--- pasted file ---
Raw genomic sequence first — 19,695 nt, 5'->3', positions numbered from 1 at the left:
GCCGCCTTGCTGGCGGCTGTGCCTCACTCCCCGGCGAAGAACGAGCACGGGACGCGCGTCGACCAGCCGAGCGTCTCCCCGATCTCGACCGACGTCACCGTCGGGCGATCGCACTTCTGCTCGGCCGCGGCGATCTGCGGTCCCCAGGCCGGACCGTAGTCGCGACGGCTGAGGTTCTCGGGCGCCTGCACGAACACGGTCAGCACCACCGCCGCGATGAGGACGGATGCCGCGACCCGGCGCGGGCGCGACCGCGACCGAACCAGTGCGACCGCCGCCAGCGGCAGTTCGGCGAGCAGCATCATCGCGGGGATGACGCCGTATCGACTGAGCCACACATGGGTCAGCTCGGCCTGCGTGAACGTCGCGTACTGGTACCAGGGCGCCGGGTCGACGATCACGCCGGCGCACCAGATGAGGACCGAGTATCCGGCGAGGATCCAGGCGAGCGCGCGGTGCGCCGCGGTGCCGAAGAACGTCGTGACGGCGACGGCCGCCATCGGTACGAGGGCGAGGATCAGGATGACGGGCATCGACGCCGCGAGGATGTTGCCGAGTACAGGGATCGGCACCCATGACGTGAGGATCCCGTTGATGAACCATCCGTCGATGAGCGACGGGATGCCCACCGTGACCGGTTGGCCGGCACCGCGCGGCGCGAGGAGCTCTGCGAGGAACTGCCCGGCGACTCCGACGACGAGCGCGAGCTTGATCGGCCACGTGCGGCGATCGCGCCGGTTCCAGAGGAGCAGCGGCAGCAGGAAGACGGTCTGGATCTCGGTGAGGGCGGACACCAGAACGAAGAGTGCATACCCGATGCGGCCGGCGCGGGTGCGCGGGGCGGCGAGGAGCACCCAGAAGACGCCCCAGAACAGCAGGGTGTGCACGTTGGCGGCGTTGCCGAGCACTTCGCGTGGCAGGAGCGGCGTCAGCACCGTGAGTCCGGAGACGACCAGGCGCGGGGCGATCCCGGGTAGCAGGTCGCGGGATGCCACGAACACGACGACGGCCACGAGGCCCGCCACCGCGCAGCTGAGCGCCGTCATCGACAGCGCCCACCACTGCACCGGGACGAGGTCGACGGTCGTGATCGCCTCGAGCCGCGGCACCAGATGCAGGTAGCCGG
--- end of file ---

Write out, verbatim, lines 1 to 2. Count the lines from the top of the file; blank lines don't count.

Raw genomic sequence first — 19,695 nt, 5'->3', positions numbered from 1 at the left:
GCCGCCTTGCTGGCGGCTGTGCCTCACTCCCCGGCGAAGAACGAGCACGGGACGCGCGTCGACCAGCCGAGCGTCTCCCCGATCTCGACCGACGTCACCGTCGGGCGATCGCACTTCTGCTCGGCCGCGGCGATCTGCGGTCCCCAGGCCGGACCGTAGTCGCGACGGCTGAGGTTCTCGGGCGCCTGCACGAACACGGTCAGCACCACCGCCGCGATGAGGACGGATGCCGCGACCCGGCGCGGGCGCGACCGCGACCGAACCAGTGCGACCGCCGCCAGCGGCAGTTCGGCGAGCAGCATCATCGCGGGGATGACGCCGTATCGACTGAGCCACACATGGGTCAGCTCGGCCTGCGTGAACGTCGCGTACTGGTACCAGGGCGCCGGGTCGACGATCACGCCGGCGCACCAGATGAGGACCGAGTATCCGGCGAGGATCCAGGCGAGCGCGCGGTGCGCCGCGGTGCCGAAGAACGTCGTGACGGCGACGGCCGCCATCGGTACGAGGGCGAGGATCAGGATGACGGGCATCGACGCCGCGAGGATGTTGCCGAGTACAGGGATCGGCACCCATGACGTGAGGATCCCGTTGATGAACCATCCGTCGATGAGCGACGGGATGCCCACCGTGACCGGTTGGCCGGCACCGCGCGGCGCGAGGAGCTCTGCGAGGAACTGCCCGGCGACTCCGACGACGAGCGCGAGCTTGATCGGCCACGTGCGGCGATCGCGCCGGTTCCAGAGGAGCAGCGGCAGCAGGAAGACGGTCTGGATCTCGGTGAGGGCGGACACCAGAACGAAGAGTGCATACCCGATGCGGCCGGCGCGGGTGCGCGGGGCGGCGAGGAGCACCCAGAAGACGCCCCAGAACAGCAGGGTGTGCACGTTGGCGGCGTTGCCGAGCACTTCGCGTGGCAGGAGCGGCGTCAGCACCGTGAGTCCGGAGACGACCAGGCGCGGGGCGATCCCGGGTAGCAGGTCGCGGGATGCCACGAACACGACGACGGCCACGAGGCCCGCCACCGCGCAGCTGAGCGCCGTCATCGACAGCGCCCACCACTGCACCGGGACGAGGTCGACGGTCGTGATCGCCTCGAGCCGCGGCACCAGATGCAGGTAGCCGG